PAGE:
The “AICPA ENGAGE” conference has become a top must attend event for accountants nationwide. The conference combines a plethora of topics with the ultimate focus on the future of the accounting industry, what’s new in technology and how firms can achieve long-term success.
If you missed being there in person, here are the Cliff Notes of the best content coming out this year’s Vegas conference:
The overarching theme from the most loved sessions was really looking at your firm from a high level. Practices need to be examining strategy, changing up processes and thinking about the future. It is no secret that challenges like staffing shortages and a down economy for our clients are looming over our heads. But how do the best leaders in the industry suggest we tackle them?
Amber Goering of Goering and Granatino presented a tax season strategy mix up that has helped a colleague of hers to improve their firm’s cash flow and better manage tax season hours at the same time. According to Amber’s presentation, her colleague’s practice told every client before tax season started what their anticipated tax preparation fees were going to be and asked them to pay ahead of time to solidify their spot with the firm.
Not only did it bring cash in up front instead of waiting for months like March and April after your team has been shelling out overtime and software fees for the busy season, but it also made clients happy. Amber shared that the firm didn’t lose any clients. We employ a similar strategy in our practice that has also resulted in us being able to better manage our time.
Knowing before the busy starts how many returns you expect to have to file is a huge advantage in terms of building a strategy around time and deadlines.
Another great strategy presented by David Wurtzbacher from Ascend, was to reduce the workload of managing partners in terms of how many client relationships they have to manage. Managing partners have significant accountability to the administration of the firm. The running of an actual business and the responsibility to be the decision maker can be a full-time job all by itself.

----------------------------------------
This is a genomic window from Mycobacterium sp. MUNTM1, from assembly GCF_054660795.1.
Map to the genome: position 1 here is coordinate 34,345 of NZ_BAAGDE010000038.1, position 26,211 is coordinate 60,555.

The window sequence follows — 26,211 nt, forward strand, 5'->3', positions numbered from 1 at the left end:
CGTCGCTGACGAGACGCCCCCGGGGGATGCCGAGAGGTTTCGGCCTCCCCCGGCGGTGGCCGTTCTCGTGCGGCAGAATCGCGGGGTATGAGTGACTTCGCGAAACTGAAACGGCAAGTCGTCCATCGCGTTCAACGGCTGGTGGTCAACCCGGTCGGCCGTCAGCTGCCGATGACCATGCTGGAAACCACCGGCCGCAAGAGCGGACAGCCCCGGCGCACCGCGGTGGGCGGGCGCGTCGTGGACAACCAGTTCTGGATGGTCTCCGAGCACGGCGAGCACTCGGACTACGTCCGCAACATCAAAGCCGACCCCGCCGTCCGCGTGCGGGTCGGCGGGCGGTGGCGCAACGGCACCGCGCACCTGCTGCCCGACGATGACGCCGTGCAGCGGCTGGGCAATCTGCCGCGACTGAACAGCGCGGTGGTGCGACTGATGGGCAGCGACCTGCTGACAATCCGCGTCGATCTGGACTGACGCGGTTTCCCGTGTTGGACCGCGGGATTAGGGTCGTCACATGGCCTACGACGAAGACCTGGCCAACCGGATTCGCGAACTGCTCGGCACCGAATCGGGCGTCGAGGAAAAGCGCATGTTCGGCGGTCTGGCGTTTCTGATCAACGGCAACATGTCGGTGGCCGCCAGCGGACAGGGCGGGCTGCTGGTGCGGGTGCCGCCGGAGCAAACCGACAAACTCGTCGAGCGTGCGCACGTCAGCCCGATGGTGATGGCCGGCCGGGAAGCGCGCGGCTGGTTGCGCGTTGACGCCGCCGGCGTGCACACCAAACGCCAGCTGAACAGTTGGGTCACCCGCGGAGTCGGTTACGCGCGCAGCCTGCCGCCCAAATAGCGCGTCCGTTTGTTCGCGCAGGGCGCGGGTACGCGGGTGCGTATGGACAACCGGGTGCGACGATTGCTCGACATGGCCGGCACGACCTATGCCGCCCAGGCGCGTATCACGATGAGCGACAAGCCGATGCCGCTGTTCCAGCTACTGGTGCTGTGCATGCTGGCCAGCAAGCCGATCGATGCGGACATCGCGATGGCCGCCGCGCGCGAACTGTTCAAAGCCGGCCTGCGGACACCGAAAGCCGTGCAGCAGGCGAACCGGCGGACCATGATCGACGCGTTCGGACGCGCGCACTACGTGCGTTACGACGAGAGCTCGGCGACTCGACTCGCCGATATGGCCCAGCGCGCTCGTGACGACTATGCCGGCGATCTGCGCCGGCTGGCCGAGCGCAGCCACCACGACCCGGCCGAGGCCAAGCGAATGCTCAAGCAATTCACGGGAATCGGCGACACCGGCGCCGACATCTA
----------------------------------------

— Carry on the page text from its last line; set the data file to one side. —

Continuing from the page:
When managing partners must split their time and attention between running their own business while still trying to advise clients, they can end up spread too thin. Wurtzbacher suggested managing partners pare down to just one client.
William Pirolli of the Succession Institute and Michael Bush of Great Place to Work both noted the importance of employee retention and bringing up the next generation. Pirolli noted that not enough is being done to train the next generation how to actually run a firm, such as how clients are brought in or how to make a budget for operating the practice.
Along the same lines, Bush noted that not enough firms are focused on retention rates as a key performance indicator. While many of us focus on revenue and profitability metrics, we lose sight of costs associated with turnover in the industry.
The ideas coming out of the conference are no doubt key strategies for firms to focus on in the future. The accounting industry is not going to thrive doing things the way they have always been done and ENGAGE is a conference that has, for another year, focused on how we can adapt with the times and prepare for what’s ahead.